Moving on to our results for the fourth quarter of 2012. At 404 megawatts, our shipments came in at the middle point of our expectations, while gross margin exceeded the high point of our guidance. Strength in demand came from Japan, U.S., and Japan is also -- and Japan is emerging as a strong new leader, driven by growth of commercial project installation. In the U.S., we are seeing many of the projects which were delayed during the year finally being completed. Our utility-scale project pipeline now stands at above 780-megawatt DC, with approximately 400 megawatt in Canada, 250 megawatt in U.S. and 100 megawatt in other regions.

Importantly, we have been able to secure financing to acquire and build solar power plants from key global financial institutes, underscoring the quality and bankability of our pipeline. This is -- it is worth mentioning that we have also lined up buyers for all of our projects in Ontario, Canada.

During the fourth quarter, we also expanded and strengthened our project development in Asia. In the immediate future, we see compelling opportunities in Japan, and we are pleased that our team has hit the ground running. We look forward to adding utility-scale project in Japan to our high-quality, investment-grade project pipelines in the weeks ahead.

Clearly, our strategic decision early on to focus on downstream total solution business has been proven correct. This is highlighted by our momentum and success in low-risk countries such as Canada, U.S. and Japan. These initiatives will start to bear fruit in 2013, positioning Canadian Solar well for the next phase of our growth.

Now let me comment on our guidance for Q1 and the full year 2013. We expect that Q1 shipments will be in a range of approximately 290 megawatt to 310 megawatt. We expect that Q1 demand will be mainly driven by U.S., Canada, Japan and Europe. We are also seeing strengths in India. We are well established in China but will move with caution in order to balance the opportunities and risk. European demand has improved lately but has the potential to become choppy due to the strong hints that the European Commission may consider implementation of radioactive duties on solar products manufactured in China.

Gross margin in Q1 is expected to be in a range of 8% to 10%, showing further improvements from Q4 level.

For the full year 2013, we expect module shipments of approximately 1.6 to 1.8 gigawatts, including modules used in our own project. Our forecasted shipment volume remains -- maintains our track record of continuous annual shipment growth. However, we have determined to set our path different from some of our competitors by avoiding profitless growth. Instead, our main focus for 2013 is to return to profit on annual basis.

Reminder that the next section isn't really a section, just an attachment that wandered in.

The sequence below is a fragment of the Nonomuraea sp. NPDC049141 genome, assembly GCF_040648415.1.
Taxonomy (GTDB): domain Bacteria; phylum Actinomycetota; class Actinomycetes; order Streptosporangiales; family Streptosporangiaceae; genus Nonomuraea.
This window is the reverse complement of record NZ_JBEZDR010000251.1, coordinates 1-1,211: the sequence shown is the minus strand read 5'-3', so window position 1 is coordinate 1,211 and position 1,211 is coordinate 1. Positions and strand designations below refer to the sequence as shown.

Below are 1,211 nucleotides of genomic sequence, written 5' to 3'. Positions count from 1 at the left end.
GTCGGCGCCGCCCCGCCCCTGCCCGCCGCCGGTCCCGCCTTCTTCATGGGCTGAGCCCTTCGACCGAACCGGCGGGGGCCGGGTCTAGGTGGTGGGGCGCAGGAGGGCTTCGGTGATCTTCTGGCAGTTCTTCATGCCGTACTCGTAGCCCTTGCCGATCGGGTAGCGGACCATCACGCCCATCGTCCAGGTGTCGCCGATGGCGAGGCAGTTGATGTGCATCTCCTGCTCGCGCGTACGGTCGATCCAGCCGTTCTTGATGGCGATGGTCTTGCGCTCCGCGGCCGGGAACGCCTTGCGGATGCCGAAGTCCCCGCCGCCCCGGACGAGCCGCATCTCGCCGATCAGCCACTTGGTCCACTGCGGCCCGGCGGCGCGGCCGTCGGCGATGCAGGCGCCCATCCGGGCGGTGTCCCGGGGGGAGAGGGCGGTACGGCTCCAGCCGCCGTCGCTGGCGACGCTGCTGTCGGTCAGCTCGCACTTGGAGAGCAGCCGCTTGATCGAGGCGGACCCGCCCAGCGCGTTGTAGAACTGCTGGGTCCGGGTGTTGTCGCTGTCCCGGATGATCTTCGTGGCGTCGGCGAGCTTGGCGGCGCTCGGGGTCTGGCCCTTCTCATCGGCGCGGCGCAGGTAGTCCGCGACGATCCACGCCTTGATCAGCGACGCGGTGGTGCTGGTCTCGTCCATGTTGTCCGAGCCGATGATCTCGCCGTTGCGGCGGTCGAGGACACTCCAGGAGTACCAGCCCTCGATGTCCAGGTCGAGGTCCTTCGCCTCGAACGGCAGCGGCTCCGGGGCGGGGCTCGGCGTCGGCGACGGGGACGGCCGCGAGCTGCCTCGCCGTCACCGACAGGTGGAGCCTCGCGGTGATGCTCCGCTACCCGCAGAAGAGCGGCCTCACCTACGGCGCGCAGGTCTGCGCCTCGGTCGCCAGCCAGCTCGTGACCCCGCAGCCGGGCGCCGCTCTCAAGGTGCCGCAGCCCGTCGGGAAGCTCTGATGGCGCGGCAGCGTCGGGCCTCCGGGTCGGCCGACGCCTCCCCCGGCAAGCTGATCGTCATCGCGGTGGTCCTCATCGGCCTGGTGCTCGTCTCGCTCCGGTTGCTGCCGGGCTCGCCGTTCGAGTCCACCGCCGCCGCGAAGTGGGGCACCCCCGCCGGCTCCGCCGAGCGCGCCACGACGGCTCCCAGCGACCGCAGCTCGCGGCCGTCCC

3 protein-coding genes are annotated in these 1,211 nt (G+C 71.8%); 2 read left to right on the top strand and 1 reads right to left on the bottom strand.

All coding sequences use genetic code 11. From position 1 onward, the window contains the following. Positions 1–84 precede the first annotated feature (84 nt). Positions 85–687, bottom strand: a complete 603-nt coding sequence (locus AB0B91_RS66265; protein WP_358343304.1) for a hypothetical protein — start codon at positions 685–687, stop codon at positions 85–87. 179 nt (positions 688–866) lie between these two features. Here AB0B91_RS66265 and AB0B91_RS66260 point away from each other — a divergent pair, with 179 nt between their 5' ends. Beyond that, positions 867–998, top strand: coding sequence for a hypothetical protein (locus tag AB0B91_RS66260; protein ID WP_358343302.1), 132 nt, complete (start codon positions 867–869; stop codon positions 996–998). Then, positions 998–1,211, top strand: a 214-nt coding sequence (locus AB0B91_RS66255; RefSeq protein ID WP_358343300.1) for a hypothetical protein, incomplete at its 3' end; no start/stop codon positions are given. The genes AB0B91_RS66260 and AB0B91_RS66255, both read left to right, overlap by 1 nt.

As you emphasize that, our guidance may be affected by both positive and negative market uncertainties, including the potential for higher growth in Japan and the potential for high growth in China but offset by the risk of delay of FIT payment flow or FIT reductions in this country. Implications of trade disputes between EU and China could also impact our results. We plan to mitigate these risks with further geographic diversifications while also taking extra precautions in production shipments and credit control.

Overall, we expect global demand for solar project, as well as our shipments, will continue to grow in 2013, driven by U.S., Canada, Japan, China and other emerging markets. We also expect that nearly 50% of our revenue will come from our total solution business, driven by our utility-scale projects in Canada and U.S., as well as our residential system kits business in Japan. This, combined with the potential recovery of margin from our module business, should help us and help our business return to profit in 2013.

This concludes my formal business update. I will now turn the call to Michael Potter, our CFO. Michael?

Michael G. Potter

Thank you, Shawn.

Net revenue for the fourth quarter of 2012 was $294.8 million, down 9.5% sequentially and down 37.8% compared to the year-ago period. Gross profit in Q4 was $14.9 million compared to $7.3 million in Q3 and $41.4 million in the comparable period of last year. The sequential increase in gross profit was driven by higher shipment volume and lower manufacturing costs. Our gross profit in the fourth quarter of 2012 is net of a $6.8 million depreciation charge, representing 2.3% of revenue related to the underutilization of our manufacturing assets.

Gross margin in Q4 was 5% compared to 2.2% in Q3 and 8.7% in the fourth quarter of 2001 (sic) [2011]. Our gross margin came in above guidance primarily due to higher-than-expected ASPs.

Operating expenses were $106.4 million in Q4 compared to $41.8 million in Q3 and $62.9 million in the comparable period of last year. The sequential and year-over-year increase in operating expenses was primarily driven by non-cash onetime charges totaling $61.2 million, including $31.2 million for doubtful accounts and $30 million for an arbitration decision against the company. We dispute the merits of the arbitration award and are continuing to evaluate our legal options. We are also hopeful that we will recover some or all of the doubtful accounts. However, it is uncertain today that we'll be able to do so, so we felt reserving the accounts now was prudent.

Interest expense in the fourth quarter was $9.9 million compared to $15.2 million in the third quarter of 2012 and $11.7 million in the fourth quarter of 2011. The sequential and year-over-year decline in interest expense is due mostly to the change in the mix of our bank borrowings, with the higher portion related to the construction of projects. As a result, interest expense on our construction loans is capitalized under project assets and expense to constant revenue once project sales are recognized.